"If I am ever really in power, the
destruction of the Jews will be my first
and most important job. As soon as I have
power, I shall have gallows after gallows
erected, for example, in Munich on the
Marienplatz-as many of them as traffic
allows. Then the Jews will be hanged one
after another, and they will stay hanging
until they stink. They will stay hanging as
long as hygienically possible.’’
‘Kristallnacht’ or more commonly
known; the night of the broken glass
was a night where the Nazis gave the
Jews no remorse. It happened on the
9-10th of November 1938.At least 91
Jews were killed in the attacks, and
30,000 were arrested and incarcerated
in concentration camps. Jewish
homes, hospitals, and schools were
ransacked, as the attackers
demolished buildings with
sledgehammers. Over 1,000
synagogues were burned (95 in Vienna
alone) and over 7,000 Jewish
businesses destroyed or damaged.
The interior of the
Fasanenstrasse Synagogue in
Berlin after Kristallnacht
On September 15, 1935, the Nazi
government passed two new racial laws
at their annual NSDAP Reich Party
Congress in Nuremberg, Germany.
These two laws (the Reich Citizenship
Law and the Law to Protect German
Blood and Honour) became collectively
known as the Nuremberg Laws. These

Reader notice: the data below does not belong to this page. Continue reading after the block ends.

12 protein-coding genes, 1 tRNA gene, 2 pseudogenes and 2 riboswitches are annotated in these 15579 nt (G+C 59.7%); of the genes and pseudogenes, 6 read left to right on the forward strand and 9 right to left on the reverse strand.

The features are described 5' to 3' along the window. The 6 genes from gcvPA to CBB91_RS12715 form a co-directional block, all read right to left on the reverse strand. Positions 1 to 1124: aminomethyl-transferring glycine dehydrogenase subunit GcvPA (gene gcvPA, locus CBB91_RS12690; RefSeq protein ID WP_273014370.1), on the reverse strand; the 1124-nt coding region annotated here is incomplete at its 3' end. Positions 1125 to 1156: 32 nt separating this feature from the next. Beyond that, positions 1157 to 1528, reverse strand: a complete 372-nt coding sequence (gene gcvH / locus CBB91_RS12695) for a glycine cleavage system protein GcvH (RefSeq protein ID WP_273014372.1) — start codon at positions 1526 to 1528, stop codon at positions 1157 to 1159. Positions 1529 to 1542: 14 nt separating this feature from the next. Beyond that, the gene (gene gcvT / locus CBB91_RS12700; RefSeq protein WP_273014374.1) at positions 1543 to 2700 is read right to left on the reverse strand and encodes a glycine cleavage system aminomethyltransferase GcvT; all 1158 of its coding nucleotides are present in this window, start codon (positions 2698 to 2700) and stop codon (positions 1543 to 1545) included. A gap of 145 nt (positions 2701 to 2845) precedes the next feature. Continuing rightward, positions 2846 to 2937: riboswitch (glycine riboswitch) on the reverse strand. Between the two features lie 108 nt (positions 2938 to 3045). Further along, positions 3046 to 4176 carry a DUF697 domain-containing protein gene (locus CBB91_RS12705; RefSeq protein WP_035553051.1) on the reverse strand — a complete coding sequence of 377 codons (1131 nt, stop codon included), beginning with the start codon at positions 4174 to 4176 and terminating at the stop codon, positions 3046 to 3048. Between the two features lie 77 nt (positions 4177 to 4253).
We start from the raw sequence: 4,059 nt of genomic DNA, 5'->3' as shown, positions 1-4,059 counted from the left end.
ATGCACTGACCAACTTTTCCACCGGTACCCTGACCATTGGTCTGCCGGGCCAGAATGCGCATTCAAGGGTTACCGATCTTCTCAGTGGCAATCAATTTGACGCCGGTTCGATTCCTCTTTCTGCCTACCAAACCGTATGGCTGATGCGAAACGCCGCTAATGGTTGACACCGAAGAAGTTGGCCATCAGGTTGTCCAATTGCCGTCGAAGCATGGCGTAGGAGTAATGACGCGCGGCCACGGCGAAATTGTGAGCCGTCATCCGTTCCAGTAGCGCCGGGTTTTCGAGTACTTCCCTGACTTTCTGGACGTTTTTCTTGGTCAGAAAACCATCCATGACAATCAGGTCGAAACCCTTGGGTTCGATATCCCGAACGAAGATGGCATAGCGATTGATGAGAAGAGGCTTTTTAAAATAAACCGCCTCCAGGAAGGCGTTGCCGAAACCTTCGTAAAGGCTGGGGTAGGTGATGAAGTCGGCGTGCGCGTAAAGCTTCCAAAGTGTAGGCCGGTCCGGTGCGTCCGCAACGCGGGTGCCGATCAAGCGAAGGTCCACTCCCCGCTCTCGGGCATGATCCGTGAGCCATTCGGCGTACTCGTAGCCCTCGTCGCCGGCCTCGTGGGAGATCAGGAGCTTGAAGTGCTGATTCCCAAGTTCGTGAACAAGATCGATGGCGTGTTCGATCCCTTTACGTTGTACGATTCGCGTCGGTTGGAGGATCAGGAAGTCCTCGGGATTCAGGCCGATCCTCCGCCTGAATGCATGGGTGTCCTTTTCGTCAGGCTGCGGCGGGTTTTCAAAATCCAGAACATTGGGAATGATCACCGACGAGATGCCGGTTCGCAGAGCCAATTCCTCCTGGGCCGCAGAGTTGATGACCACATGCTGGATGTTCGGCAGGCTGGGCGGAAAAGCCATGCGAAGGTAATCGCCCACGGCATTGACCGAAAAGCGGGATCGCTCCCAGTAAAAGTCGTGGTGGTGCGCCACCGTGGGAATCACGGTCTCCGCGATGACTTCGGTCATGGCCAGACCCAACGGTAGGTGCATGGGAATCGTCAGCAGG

laws took German citizenship away
from Jews and outlawed both marriage
and sex between Jews and non-Jews.
Unlike historical anti-Semitism, the
Nuremberg Laws defined Jewishness by
heredity (race) rather than by practice
By the beginning of 1942 the Germans had close to 9 million
Jews under their control (out of a total of 11 million Jews
living in Europe and the Soviet Union). And, of course, it
was their plan to murder them all.
The final solution; the horrific gassing of all the Jews that
were under Nazi control. There was 6 specific death camps,
they were: Auschwitz – where 1.5 million were killed.
Chelmno - where 320,000 were killed.
Treblinka – where 870,000 were killed.
Sobibor – where 250,000 were killed.
Maidenek – where 360,000 were killed.
Belzec – where 600,000 were killed.
Auschwitz was the most famous death camp as it was a
prolific killing machine. In 1942 Germany had control of
about 9 million Jews, there were only 11 million living in
Europe (and soviet union)